Why refrain from torturing foreigners abroad?: British counterterrorism and the international prohibition of torture. 

Janina Heaphy newJanina Heaphy

My recent article published in Policy & Politics explores why politicians would decide to restrict their own counterterrorism operations, despite a persistently high terrorist threat and little pressure from the public? After years of violating human rights in the name of counterterrorism, the UK, for instance, implemented new policies, which, at least on paper, were supposed to protect foreigners abroad from the British Secret Intelligence Service, MI6, and its American partners’ coercive interrogation practices. Usually, such changes are attributed to a scandal, to the governing politicians’ ideology, to the public mood, or to a particularly strong lobby group – but what if all these explanations simply do not apply, as was the case for the so-called British “Principles” in 2019? Continue reading

Same Sex Marriage and the Church, by Rev. Richard Coles

Tessa Coombes
Tessa Coombes

by Tessa Coombes, University of Bristol

The Reverend Richard Coles of Radio 4 and ‘The Communards’ fame, presented this year’s Policy and Politics Annual Lecture, the 21st in the series. The theme of the lecture was same sex marriage and the church, delivered by the Reverend as a ‘ramble down memory lane’ and very much part of his own personal life story.

The lecture was, by turns, amusing, informative and challenging as well as saddening. It veered from funny anecdotes to tales of tragedy; from personal life events to big questions of principle. Overall it was a brilliant piece of oratory with just the right level of information and challenge, as well as being more than sufficiently thought provoking.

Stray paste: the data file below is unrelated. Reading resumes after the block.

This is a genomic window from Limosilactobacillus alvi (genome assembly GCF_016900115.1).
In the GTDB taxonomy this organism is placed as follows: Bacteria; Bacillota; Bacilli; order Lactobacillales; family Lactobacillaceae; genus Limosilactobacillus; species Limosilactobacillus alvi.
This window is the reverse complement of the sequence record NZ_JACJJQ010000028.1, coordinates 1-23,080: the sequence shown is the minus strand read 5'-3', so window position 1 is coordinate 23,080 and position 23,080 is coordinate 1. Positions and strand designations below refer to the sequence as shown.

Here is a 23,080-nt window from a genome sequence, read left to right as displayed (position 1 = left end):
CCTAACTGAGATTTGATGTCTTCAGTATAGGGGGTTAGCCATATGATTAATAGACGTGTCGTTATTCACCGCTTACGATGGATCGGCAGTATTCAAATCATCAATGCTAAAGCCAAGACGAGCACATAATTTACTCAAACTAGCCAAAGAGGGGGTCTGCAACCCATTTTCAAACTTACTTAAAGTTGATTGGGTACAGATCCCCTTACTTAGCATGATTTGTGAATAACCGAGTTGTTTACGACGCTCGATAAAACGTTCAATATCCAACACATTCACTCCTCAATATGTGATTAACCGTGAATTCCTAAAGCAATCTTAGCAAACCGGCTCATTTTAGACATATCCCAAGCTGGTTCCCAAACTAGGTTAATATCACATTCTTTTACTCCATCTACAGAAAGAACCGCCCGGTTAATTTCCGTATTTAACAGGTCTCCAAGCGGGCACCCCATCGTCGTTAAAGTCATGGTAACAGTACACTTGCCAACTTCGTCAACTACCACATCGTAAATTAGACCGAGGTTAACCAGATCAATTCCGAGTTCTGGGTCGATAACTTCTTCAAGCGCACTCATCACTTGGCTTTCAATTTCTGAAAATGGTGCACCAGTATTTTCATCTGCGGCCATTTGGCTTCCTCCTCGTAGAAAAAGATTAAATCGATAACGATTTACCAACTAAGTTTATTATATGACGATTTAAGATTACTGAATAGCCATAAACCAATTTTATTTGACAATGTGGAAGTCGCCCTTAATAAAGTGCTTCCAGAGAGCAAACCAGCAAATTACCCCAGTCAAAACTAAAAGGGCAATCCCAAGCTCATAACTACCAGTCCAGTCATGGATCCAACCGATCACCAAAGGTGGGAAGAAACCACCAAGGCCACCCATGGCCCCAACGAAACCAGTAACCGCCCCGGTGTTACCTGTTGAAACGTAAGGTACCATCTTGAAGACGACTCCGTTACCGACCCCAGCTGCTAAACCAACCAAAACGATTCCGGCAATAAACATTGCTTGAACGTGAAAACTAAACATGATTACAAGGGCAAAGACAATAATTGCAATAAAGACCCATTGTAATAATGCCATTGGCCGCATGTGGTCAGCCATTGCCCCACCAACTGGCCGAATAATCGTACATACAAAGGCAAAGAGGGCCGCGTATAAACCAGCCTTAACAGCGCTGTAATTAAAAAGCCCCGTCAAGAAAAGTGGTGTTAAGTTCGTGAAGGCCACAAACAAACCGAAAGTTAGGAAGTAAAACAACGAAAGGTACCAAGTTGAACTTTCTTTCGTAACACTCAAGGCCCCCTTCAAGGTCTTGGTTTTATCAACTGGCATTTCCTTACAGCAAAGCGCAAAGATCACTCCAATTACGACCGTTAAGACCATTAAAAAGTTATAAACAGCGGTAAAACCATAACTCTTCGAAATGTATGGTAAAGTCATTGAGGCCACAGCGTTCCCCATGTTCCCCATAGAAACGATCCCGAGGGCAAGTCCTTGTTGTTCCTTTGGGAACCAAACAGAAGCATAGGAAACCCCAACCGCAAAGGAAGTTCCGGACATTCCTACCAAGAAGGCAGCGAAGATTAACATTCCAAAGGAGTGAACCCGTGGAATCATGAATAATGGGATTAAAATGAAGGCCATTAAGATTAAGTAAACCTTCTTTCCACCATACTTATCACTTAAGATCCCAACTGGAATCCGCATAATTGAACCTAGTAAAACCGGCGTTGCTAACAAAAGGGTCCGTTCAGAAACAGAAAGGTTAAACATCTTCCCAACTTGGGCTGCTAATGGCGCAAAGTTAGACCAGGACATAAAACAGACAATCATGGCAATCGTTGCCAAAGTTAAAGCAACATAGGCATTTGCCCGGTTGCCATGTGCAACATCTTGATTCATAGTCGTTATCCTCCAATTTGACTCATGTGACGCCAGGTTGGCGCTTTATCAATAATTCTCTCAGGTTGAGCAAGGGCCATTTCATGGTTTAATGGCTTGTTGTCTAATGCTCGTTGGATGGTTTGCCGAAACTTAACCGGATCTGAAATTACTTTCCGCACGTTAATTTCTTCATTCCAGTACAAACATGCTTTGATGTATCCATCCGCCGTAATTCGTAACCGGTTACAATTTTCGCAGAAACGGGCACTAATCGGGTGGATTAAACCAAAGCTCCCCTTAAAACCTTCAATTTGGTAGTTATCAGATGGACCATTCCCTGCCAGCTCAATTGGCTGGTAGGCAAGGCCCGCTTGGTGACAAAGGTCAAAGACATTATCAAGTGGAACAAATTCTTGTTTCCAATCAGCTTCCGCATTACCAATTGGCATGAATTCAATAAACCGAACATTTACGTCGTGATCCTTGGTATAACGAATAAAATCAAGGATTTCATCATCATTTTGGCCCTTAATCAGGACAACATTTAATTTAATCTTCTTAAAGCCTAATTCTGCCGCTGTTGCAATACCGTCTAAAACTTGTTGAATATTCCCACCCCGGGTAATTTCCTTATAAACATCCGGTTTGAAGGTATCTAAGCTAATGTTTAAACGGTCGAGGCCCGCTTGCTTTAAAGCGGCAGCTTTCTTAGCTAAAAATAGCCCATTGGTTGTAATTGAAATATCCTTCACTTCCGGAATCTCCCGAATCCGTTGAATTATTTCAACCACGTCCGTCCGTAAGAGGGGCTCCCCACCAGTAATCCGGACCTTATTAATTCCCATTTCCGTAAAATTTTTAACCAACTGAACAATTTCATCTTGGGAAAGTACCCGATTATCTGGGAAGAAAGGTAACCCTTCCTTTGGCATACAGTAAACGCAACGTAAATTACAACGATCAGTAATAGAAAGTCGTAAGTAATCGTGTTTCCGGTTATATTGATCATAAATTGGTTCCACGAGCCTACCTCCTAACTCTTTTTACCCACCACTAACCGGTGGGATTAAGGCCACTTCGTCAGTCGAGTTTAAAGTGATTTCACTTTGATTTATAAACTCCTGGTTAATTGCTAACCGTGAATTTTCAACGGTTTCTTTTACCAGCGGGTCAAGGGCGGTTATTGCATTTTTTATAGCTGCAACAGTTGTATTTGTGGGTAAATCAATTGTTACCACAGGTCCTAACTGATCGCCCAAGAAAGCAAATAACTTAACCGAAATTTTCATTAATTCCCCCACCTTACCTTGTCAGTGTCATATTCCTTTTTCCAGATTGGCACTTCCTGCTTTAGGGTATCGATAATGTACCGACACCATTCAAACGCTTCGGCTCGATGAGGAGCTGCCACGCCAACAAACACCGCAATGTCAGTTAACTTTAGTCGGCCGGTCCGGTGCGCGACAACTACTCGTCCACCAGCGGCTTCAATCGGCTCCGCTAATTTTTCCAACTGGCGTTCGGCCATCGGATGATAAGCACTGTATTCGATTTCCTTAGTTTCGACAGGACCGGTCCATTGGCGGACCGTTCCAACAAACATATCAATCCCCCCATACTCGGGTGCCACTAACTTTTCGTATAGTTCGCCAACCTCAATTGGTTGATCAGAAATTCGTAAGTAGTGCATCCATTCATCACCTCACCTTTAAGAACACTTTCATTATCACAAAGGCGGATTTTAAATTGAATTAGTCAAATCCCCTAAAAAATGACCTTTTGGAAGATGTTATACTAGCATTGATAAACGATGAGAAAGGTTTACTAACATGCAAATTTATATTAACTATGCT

2016 Annual Lecture audience (smaller)
Richard addresses the crowd

Richard’s life story is well documented in his autobiography “Fathomless Riches: Or How I Went from Pop to Pulpit” published in 2014. It’s a colourful story of a young gay man from middle England making his way to London and becoming part of an ‘alternative gay culture’. In his presentation he described London in the 1980s as a polarized city: a place where Thatcher and Livingstone epitomized the ‘twin poles of values in the battlefield of London”. He saw it as a city where post-punk democratization was evident and an alternative gay culture was emerging, one with a ‘hard-left’ basis and a tribal culture, with a political common purpose. He told us about his involvement with the lesbian and gay support for the striking miners of South Wales, recently depicted in the film ‘Pride’. He describes the mid 1980s as a time of experimentation, creativity and excitement, when he found himself surrounded by a small group of people that came together to epitomize a significant cultural and political moment in gay history. Continue reading